Chart II - Pie Chart of Component Values in the Class III Price
While the standardized Class III price is primarily dependent on the price of cheese (see Chart III below), and is minimally impacted by the price of butter (see post on pricing), if additional butterfat can be produced by means such as nutrition, that would be a very valuable move for a milk producer.

Chart III - Correlation Between the NASS price of Cheese and the Class III Milk Price
The remainder of this post will concentrate on the current relative pricing of the commodities used to price producer milk.  The current Class III price is $16.44/cwt.  Chart IV below shows the Class III price since the beginning of the current dairy pricing model in January 2000.  This June price is better than the prior month by 5.6%, but it is significantly lower than the record high price and well above the lowest price.  The current price is a little below the average price of the latest five years.  One could say that the current price is a little on the low side of average milk prices. If a producer's cost is such that there is no profit at the current pricing, they should consider exiting the dairy business.  Feed costs are currently not abnormally high and any hopes of hanging on to make profits with higher priced milk would probably occur only temporarily and sporadically.  Only producers who can operate profitably at current prices can survive over the long-term.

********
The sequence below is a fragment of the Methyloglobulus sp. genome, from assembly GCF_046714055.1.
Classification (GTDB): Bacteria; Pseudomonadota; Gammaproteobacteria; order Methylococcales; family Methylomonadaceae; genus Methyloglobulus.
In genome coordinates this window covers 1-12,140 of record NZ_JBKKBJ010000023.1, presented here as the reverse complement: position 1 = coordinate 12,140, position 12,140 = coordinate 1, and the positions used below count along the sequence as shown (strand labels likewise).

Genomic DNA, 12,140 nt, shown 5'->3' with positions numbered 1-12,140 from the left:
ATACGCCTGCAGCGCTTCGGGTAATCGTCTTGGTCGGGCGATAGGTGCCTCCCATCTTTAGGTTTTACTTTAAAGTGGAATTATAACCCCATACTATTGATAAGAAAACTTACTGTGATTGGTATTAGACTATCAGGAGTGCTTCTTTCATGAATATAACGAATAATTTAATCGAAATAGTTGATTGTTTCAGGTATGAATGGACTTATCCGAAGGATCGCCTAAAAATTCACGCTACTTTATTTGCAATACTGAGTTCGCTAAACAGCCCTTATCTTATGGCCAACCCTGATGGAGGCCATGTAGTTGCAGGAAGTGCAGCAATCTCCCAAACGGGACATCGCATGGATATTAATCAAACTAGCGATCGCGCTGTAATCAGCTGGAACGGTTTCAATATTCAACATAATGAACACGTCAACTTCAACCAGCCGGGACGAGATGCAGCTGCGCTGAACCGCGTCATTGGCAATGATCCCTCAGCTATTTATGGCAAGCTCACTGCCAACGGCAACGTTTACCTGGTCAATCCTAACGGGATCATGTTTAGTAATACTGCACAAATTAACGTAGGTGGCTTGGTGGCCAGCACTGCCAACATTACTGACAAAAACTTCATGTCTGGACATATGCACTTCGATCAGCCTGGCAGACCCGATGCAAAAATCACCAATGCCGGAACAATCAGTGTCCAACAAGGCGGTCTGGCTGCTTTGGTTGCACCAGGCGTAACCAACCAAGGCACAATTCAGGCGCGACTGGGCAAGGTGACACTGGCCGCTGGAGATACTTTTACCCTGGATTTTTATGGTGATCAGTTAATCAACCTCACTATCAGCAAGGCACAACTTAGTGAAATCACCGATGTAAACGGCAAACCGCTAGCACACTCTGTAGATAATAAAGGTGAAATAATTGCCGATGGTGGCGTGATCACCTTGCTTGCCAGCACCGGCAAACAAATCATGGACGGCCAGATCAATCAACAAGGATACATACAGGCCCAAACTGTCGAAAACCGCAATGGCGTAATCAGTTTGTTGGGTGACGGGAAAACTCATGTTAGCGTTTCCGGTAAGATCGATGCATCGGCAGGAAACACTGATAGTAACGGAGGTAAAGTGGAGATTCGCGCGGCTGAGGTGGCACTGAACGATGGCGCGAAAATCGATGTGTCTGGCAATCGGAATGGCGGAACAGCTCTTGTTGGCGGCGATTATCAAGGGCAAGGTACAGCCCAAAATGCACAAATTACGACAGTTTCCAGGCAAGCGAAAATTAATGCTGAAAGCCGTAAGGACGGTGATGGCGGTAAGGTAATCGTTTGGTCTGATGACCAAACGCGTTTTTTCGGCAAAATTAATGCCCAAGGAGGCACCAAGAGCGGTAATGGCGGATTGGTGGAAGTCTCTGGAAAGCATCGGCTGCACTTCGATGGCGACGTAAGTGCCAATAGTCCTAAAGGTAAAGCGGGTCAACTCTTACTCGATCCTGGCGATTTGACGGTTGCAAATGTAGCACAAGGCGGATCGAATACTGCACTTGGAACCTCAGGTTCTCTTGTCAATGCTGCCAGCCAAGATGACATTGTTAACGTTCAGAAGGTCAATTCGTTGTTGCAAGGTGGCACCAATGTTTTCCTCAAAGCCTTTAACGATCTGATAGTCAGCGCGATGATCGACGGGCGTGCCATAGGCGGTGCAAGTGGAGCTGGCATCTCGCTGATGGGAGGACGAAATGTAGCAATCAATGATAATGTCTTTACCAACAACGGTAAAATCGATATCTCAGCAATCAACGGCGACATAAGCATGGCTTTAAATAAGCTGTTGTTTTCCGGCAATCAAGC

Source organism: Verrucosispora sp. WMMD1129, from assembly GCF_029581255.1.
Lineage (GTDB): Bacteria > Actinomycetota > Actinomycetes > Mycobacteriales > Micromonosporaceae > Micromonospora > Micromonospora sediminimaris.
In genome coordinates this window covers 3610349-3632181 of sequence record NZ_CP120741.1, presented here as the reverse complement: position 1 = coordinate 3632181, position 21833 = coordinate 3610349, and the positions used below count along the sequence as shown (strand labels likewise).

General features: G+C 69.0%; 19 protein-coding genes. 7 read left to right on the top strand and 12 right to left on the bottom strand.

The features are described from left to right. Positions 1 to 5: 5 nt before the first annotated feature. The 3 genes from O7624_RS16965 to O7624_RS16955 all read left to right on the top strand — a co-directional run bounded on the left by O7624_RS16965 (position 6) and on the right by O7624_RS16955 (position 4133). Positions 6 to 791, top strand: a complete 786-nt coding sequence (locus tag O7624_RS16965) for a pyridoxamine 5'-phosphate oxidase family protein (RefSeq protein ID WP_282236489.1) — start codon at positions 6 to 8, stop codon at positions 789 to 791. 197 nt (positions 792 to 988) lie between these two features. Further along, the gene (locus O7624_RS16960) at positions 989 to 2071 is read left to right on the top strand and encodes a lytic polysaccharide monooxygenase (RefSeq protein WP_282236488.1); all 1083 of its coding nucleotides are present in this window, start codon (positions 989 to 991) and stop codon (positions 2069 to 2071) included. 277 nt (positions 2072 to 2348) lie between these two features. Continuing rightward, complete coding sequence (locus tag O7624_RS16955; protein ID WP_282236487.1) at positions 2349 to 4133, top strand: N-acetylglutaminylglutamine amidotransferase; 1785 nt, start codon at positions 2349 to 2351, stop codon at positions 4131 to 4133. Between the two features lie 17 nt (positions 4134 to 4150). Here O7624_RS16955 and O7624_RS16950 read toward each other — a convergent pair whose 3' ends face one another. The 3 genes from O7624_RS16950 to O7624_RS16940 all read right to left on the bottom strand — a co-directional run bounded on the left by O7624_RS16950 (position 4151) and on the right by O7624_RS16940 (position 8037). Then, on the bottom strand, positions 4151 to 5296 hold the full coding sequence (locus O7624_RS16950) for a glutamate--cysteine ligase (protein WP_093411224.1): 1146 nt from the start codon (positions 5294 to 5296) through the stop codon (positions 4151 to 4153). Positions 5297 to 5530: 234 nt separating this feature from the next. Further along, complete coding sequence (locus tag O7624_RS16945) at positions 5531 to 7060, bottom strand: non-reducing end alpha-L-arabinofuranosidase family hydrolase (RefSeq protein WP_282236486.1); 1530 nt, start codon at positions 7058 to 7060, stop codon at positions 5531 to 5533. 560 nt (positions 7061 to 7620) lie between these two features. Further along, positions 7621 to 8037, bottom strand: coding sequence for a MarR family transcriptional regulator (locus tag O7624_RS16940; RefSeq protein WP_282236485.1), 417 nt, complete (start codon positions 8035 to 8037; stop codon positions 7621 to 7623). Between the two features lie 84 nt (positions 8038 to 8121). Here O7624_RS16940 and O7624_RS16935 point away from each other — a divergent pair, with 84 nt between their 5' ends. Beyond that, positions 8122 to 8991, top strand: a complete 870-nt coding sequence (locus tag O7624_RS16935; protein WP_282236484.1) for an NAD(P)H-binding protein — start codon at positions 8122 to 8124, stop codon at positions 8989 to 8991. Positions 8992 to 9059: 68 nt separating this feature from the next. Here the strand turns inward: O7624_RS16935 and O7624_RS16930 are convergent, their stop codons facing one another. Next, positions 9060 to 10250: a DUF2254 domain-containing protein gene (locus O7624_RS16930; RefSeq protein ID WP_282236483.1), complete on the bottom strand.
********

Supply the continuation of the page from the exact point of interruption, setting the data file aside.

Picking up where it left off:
Chart IV - Class III Milk Price - 2000 to June, 2017
In the remainder of this post, prices of the commodities used to price components will be reviewed.  In general, most of these commodities are at a medium price level.

Cheese prices since 2000 are shown in the chart below.  Just like the Class III pricing shown above, the current cheese price is roughly midway between the highs and lows since 2000.  When reviewed over the last five years, the current pricing is well below average.  This should indicate that there is room for improvement in the price of cheese.  The current prices are being held back by the high inventory levels shown in Chart VI.

Chart V - NASS cheese prices, 2000 to June 2017
When excess milk is available, one convenient "parking space" is cheese.  Currently cheese exports are not near prior levels (see prior post) and domestic consumption, although robust, cannot absorb all of the cheese being produced.   Excess inventories always mean lower prices.

Chart VI - Inventories of Cheese
Butter prices are likely to remain well above historical levels for the remainder of 2017.  Whether this is a long-term trend, or a short-term development remains controversial.  Domestic consumption of butter is increasing (see post on consumption rates) and production is down.  While imports are up significantly, inventory levels are still tight (see Chart VIII).  

Chart VII - NASS Butter Prices
With tighter butter inventories come higher prices.  The current butter inventory is below prior year levels.